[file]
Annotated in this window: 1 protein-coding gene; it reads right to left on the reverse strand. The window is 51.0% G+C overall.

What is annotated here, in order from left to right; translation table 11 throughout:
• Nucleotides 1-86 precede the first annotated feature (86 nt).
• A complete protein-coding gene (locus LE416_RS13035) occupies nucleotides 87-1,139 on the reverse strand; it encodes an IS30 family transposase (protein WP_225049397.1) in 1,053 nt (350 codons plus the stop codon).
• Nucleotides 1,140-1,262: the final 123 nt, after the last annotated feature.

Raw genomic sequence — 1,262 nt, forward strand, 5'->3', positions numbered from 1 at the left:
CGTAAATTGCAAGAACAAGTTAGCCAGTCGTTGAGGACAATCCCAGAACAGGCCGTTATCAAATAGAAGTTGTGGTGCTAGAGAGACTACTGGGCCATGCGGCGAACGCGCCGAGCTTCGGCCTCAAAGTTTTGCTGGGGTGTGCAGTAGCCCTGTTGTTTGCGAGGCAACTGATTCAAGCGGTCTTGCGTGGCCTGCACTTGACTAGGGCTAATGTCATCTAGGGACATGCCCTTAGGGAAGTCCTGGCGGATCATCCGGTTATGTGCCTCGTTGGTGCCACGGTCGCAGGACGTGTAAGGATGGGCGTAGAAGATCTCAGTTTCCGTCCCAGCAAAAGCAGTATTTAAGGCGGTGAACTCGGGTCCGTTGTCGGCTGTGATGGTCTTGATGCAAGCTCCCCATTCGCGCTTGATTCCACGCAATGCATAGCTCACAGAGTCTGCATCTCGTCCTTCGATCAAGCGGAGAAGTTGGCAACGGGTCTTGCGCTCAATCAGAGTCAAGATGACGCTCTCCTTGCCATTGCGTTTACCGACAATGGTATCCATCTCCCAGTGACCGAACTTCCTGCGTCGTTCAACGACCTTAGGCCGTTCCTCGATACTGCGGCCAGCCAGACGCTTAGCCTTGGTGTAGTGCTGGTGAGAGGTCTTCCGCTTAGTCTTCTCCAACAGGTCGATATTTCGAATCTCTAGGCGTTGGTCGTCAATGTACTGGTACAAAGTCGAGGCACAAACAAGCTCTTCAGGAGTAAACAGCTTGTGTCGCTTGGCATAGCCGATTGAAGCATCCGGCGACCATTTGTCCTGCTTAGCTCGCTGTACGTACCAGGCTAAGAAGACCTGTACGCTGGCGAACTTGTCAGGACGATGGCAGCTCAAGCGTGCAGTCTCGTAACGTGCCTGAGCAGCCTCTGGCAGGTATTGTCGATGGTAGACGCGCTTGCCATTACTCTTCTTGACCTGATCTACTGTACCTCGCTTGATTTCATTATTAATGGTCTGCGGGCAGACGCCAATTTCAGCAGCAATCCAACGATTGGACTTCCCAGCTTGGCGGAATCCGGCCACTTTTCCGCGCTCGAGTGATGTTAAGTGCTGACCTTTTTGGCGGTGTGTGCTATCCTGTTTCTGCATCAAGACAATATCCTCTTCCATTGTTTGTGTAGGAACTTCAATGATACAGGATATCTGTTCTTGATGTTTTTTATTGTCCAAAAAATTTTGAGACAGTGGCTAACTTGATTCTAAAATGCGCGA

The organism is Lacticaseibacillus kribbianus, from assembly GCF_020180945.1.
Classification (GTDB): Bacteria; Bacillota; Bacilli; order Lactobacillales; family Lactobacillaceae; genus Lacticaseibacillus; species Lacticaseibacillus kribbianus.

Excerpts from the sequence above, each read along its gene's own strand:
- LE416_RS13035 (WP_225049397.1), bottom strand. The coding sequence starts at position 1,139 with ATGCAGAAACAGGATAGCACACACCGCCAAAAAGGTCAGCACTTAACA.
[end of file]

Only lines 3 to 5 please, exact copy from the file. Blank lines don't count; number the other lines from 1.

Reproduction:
• Nucleotides 1-86 precede the first annotated feature (86 nt).
• A complete protein-coding gene (locus LE416_RS13035) occupies nucleotides 87-1,139 on the reverse strand; it encodes an IS30 family transposase (protein WP_225049397.1) in 1,053 nt (350 codons plus the stop codon).
• Nucleotides 1,140-1,262: the final 123 nt, after the last annotated feature.